Malaysia Anthem Furor Hits Wrong Note, Says Indonesian Expert


Solo. Oops! We did it again. Moral indignation over Malaysia’s alleged use of an Indonesian song for its national anthem appears — rather embarrassingly — to have been misplaced, according to a leading Indonesian musician and artist, Remy Sylado. 

The episode follows a recent outpouring of anger — including a heated protest outside the Malaysian Embassy in Jakarta on Tuesday — over Malaysia’s supposed theft of the Balinese pendet dance to promote itself in a television advertisement. 

The Singapore office of cable television station, Discovery Channel, however, quickly acknowledged that it was responsible for mistakenly featuring the dance in a promotion for its documentary program, “Enigmatic Malaysia.” 

Sylado, speaking in Jakarta on Wednesday, said the so-called Indonesian song “ Terang Bulan ” (“Moonlight”) was actually an adaptation of “La Rosalie,” which was composed in the 19th century by Pierre-Jean de Beranger of Francey. 

Citing a Dutch historical text on national anthems, Sylado said the song became popular in the former French colony of the Seychelles and arrived in the Malay archipelago at the turn of the 20th century, where it was eventually used as the basis for Malaysia’s anthem, “ Negaraku ” (“My Country”). 

“It is written clearly that ‘Negaraku,’ the Malaysian anthem, is adapted from Pierre-Jean de Beranger’s song. Not from ‘Terang Bulan,’ ” Sylado said. 

He said the adaptation of “La Rosalie” to “Negaraku” had a long evolution. In 1888, during British rule of the Federated Malay States, the lyrics were rewritten and localized to “God Save the Sultan” by Raja Mansur, the eldest son of Sultan Abdullah Muhammad Shah II Habibullah of Perak.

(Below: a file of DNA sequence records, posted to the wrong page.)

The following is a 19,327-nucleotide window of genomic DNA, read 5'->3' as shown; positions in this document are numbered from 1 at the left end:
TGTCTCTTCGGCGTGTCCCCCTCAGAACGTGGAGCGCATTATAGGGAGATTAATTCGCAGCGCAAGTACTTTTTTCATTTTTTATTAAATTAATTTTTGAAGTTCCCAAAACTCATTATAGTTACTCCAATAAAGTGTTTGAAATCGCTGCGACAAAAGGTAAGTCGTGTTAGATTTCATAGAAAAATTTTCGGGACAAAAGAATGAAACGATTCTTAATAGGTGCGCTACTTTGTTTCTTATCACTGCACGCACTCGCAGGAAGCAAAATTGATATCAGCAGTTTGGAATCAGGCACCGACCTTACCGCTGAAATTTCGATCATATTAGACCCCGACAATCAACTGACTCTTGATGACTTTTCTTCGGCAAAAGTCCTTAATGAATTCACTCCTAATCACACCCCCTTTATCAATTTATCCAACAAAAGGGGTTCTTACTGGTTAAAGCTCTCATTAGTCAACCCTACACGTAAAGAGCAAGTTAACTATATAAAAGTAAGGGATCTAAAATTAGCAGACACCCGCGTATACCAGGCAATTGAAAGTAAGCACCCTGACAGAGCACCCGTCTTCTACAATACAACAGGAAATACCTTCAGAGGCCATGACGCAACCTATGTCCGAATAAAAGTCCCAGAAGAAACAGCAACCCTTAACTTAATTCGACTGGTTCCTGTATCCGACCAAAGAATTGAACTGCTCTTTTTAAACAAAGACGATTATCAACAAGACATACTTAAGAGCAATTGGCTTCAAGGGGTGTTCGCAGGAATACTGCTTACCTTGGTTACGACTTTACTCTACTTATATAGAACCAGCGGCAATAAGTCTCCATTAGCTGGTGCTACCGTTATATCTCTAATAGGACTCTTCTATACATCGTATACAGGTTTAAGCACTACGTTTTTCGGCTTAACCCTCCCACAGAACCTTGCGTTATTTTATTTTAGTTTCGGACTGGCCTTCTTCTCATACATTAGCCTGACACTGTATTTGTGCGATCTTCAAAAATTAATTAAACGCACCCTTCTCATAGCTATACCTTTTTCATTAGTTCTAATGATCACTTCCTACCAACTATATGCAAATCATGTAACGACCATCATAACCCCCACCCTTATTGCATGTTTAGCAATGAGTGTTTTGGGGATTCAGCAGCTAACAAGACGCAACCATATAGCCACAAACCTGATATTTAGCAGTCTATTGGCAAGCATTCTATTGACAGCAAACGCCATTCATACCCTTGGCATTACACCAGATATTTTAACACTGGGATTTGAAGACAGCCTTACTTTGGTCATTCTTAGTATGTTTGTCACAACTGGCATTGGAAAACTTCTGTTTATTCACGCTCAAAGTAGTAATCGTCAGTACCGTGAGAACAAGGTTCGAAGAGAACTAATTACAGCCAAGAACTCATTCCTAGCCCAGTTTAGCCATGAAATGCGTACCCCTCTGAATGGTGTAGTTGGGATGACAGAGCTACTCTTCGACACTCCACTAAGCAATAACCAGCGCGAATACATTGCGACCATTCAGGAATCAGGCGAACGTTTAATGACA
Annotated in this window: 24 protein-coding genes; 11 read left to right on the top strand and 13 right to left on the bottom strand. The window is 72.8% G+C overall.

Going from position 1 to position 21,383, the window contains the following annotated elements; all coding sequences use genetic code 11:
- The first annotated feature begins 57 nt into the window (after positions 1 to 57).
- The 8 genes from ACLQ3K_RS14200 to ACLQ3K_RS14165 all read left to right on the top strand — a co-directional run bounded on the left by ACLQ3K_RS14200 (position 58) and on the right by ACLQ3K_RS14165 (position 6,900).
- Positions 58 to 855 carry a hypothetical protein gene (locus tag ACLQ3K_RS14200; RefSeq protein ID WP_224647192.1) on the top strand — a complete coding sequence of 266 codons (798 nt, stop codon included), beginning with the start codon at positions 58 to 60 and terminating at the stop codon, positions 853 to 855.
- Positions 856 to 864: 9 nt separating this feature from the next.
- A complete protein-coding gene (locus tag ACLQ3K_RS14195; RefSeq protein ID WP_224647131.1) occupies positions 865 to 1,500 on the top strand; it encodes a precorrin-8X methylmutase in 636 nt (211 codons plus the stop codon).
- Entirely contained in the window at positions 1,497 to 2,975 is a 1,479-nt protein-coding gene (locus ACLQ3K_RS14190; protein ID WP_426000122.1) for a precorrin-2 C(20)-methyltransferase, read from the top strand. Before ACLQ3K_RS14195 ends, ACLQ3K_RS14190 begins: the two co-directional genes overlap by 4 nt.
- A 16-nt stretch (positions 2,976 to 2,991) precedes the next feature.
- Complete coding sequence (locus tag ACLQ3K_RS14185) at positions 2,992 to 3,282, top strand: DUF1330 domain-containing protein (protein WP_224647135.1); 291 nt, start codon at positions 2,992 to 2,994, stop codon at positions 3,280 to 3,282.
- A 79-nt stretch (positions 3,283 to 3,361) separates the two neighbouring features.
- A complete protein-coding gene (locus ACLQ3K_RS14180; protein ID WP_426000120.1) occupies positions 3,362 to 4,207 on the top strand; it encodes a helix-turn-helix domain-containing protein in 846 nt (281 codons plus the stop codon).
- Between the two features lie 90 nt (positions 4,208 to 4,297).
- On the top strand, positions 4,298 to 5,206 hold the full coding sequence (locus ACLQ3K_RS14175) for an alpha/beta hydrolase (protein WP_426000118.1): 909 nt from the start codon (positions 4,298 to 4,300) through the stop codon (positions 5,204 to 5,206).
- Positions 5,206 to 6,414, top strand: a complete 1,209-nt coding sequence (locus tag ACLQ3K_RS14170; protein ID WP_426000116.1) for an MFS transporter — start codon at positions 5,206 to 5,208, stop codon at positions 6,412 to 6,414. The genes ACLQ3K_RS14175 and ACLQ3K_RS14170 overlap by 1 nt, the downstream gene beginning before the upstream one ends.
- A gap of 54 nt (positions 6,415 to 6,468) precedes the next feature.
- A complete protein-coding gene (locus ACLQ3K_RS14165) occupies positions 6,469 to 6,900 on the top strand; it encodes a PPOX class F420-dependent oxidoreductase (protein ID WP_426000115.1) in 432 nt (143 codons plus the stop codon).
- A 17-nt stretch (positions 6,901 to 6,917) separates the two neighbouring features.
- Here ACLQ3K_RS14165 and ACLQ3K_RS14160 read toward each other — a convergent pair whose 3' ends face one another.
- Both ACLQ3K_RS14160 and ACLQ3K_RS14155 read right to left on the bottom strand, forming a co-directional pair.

The song was first performed formally during the sultan’s royal visit to England, where the song was presented as the Perak state anthem. 

Sylado said this version of history had long been recognized by the Malaysian authorities and was used in the nation’s history books. He said that before declaring independence in 1957, Malaysia’s first prime minister, Tunku Abdul Rahman, decided to use a revised version of Perak’s state anthem as the national anthem. 

“If the Indonesian government wants to sue Malaysia for copying ‘Terang Bulan,’ it would be a bad move,” Sylado said. “I’m concerned there will be a countersuit for using bahasa Indonesia , which is adapted from Malay and is indeed a part of Malaysia.” 

In the wake of growing anger toward Malaysia over the pendet furor and other cross-straits issues, such as abuse of Indonesian migrant workers and simmering territorial disputes, Ruktiningsih, an executive from Solo-based state recording company Lokananta, had recently claimed “Negaraku” was suspiciously similar to “Terang Bulan.” 

He claimed that “Terang Bulan” was written by the Bandung Ensemble and recorded by Lokananta in March 1956 — a year before Malaysia announced its anthem. 

Ruktiningsih said the song was one of 49 recorded by national radio station RRI on the orders of then-President Sukarno. The songs were later made into a recording by Lokananta.

By: Candra Malik (Jakarta Globe)

Comment:

Emotional-focused coping style shouldn’t be used exorbitantly in handling bilateral relations between two neighbouring nations. Both countries should use problem-focused coping strategy in order to sort out all obstacles which hinder progress and impede them from moving into the next phase of development.

People from both countries should restraint themselves from displaying their emotions and study motives or propaganda before taking unscrupulous action. Obviously, PDI-P is throwing stone to discredit SBY and using patriotic issues to garner support. This party is mobilizing uneducated public to maneuver political support for it’s own political agenda.

Indonesia is facing a hard time to handle humanitarian crisis due to 7.6 Richter scale earthquake in Padang. All humanitarian efforts should be mobilized there rather than elsewhere. Bye.

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